In the institutional market, understanding the business model of your counterparties is paramount. Following the financial crisis of 2008, regulatory initiatives in the over-the-counter (OTC) derivatives market have made this a key focus. The question is: Will the FTX bankruptcy be enough to push through new reforms in the digital assets markets?
A lot more will be uncovered in the coming days as regulators step in. The ripple effects will certainly extend well beyond naming conventions for sports stadiums. Though there are many facets to FTX and the crypto-exchanges business model, here are the three key takeaways we are watching today.
Entity, Subsidiary, Brand
Financial institutions have a responsibility to understand their vendors, service providers, and counterparties. FTX was the brand, but the business was carried out by more than 130 companies across the globe. Though crypto-trading was one part of the business, FTX had built its trading firm and other businesses to increase the velocity of investment brought into its ecosystem.
- FTX’s non-U.S. business is not regulated for day-to-day operations in the U.S., but the company filed for bankruptcy in the U.S. for roughly 130 affiliated companies. Its U.S. business under LedgerX LLC and FTX Digital Markets Ltd. is outside bankruptcy. The impact of the bankruptcy of these affiliated companies will take time to be felt by the market. The Legal Entity Identifier (LEI) was created for institutions to easily identify the entity and its legal status. With only a handful of FTX entities registered as LEI, the market will likely see a significant increase in institutional crypto-market participants registering for an LEI.
- In January 2022, FTX was planning to launch stock trading and video games and had looked to acquire Robinhood, the online brokerage firm. Had FTX succeeded as planned, the impact and potential for market contagion would have been much greater.
- FTX trading relied on leveraged loans and increased its valuation by holding a variety of assets in the ecosystem. Traditionally, an exchange value was driven by volume and price discovery. The market can expect to see more scrutiny by private market investors exploring investment opportunities in cryptocurrency firms.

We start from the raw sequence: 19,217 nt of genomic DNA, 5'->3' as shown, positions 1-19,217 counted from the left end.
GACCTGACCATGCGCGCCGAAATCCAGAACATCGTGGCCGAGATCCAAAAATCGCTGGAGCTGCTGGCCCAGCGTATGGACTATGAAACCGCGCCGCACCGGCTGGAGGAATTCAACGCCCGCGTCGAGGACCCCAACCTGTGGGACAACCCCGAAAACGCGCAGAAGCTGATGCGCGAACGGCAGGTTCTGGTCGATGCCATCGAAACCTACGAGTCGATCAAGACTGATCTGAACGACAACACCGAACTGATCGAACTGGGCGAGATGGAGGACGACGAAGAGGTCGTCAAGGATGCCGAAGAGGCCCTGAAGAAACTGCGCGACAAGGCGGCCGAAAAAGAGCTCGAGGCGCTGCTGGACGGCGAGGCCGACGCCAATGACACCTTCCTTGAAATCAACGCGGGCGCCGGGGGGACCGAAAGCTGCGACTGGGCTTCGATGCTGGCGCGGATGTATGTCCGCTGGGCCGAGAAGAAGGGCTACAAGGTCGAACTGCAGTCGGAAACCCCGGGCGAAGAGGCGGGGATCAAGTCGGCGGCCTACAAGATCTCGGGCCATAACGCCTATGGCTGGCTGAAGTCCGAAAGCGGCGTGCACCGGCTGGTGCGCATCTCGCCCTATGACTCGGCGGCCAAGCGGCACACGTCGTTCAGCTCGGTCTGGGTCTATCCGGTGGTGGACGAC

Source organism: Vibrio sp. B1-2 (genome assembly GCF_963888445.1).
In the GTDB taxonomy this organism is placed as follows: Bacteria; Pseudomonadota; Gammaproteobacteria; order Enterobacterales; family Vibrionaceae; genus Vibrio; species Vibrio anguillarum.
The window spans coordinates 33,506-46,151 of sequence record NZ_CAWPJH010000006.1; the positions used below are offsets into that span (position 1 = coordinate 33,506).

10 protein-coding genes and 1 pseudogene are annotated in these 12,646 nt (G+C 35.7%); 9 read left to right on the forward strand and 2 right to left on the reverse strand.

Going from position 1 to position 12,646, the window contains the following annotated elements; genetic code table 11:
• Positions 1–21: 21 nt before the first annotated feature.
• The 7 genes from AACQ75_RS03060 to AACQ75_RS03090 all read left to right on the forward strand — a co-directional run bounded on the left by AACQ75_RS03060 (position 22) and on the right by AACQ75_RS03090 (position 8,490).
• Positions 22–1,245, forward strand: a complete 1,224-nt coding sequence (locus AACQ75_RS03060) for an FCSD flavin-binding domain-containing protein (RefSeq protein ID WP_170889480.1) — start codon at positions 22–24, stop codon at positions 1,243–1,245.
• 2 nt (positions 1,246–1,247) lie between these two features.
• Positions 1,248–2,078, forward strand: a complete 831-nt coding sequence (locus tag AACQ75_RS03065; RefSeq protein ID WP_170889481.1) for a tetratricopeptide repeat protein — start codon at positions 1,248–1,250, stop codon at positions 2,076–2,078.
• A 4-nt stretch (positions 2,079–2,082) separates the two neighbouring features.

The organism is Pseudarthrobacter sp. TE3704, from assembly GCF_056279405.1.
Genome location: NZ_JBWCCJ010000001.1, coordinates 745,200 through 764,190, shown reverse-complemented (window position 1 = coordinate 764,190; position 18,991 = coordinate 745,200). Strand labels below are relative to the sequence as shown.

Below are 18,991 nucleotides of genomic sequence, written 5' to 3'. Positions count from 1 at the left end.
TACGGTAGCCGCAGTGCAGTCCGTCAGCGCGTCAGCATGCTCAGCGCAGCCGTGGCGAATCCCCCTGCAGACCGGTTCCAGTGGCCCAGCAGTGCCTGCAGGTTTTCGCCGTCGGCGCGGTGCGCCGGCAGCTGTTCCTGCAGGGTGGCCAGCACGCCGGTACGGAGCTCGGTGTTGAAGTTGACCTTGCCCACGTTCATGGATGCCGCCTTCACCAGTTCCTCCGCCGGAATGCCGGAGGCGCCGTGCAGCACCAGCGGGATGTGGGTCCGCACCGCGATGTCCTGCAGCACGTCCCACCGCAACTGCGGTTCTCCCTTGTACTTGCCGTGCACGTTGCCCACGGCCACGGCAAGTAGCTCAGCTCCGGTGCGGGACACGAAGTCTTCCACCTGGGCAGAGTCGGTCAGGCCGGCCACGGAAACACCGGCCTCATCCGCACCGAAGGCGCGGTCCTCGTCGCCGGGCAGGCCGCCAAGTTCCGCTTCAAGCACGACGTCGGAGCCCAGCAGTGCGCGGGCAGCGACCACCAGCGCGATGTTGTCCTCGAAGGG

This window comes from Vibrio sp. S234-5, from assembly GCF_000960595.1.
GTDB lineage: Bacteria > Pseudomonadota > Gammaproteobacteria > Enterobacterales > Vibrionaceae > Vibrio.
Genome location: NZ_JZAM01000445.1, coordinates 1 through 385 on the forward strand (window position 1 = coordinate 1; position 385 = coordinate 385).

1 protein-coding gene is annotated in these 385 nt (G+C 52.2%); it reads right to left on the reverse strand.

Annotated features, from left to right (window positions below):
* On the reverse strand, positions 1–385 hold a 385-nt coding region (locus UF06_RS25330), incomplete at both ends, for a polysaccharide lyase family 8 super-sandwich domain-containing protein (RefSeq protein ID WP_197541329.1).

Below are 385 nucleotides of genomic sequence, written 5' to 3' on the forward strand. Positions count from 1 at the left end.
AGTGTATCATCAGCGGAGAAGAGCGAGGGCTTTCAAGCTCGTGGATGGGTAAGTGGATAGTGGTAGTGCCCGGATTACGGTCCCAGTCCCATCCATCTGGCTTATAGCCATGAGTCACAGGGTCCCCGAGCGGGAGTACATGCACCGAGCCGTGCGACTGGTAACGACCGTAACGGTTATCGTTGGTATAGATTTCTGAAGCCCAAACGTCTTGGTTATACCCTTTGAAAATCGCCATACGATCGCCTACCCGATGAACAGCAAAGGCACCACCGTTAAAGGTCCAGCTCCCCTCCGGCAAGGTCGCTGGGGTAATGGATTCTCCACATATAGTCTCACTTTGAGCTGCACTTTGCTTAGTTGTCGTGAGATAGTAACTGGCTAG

It’s Collateral Management. Again…
Collateral management is key to opening the doors to the next business day. FTX created FTX Tokens (FTT), promoted FTT via rebates, and then created a centralized collateral pool mostly of FTT. It was interesting to note statements such as, “Unrealized PnL from open futures positions is settled in USD every ~30 seconds” on FTX’s website demanding a high reserve balance on the clients to meet any calls. FTX seems to have used clients’ funds as collateral for its own business to mitigate losses while simultaneously bringing on more investors.
- Expect more hair cut on securities issued by an entity and used as collateral. Using clients’ funds as collateral for business works only in the regulatory environment, and regulators would have to address the jurisdiction aspect when dealing with global crypto firms.
- Expect significant global regulations around collateral management such as Uncleared Margin Rules in the cryptocurrency market.
Regulators, Lawyers, and Accountants Are Going to Be Busy.
A precipitating event is generally followed by a bold initiative by a regulator to take the risk of developing the rules. The risk refers to understanding the complexity involved in the market and defining the rules since these rules then act as a baseline guide for other global regulators.
The CFTC rules that emerged after the 2008 financial crisis under the Dodd-Frank Act emerged to help global regulators bring transparency in business.
- There is a lot of work for regulators to unpeel the layers of FTX’s business model and review audits that would have shown Alameda Research’s balance sheet assets were in FTT.
- More work for auditors is on the horizon, as every crypto-exchange is in the race for a Proof of Reserves (PoR) audit to ensure that a custodian holds the assets it claims to on behalf of its clients. The market can expect an increase in activities related to reconciliation and break resolution.
Fortunately, cryptocurrency is not the main economic currency, and thus traditional finance has seen little impact and no signs of market contagion to date. Time will tell if regulators will promote the integration of cryptocurrency into the traditional market infrastructure or keep those assets in their current ecosystem. Have more thoughts on cryptocurrency and regulation in the wake of FTX’s collapse? Contact me at firstname.lastname@example.org.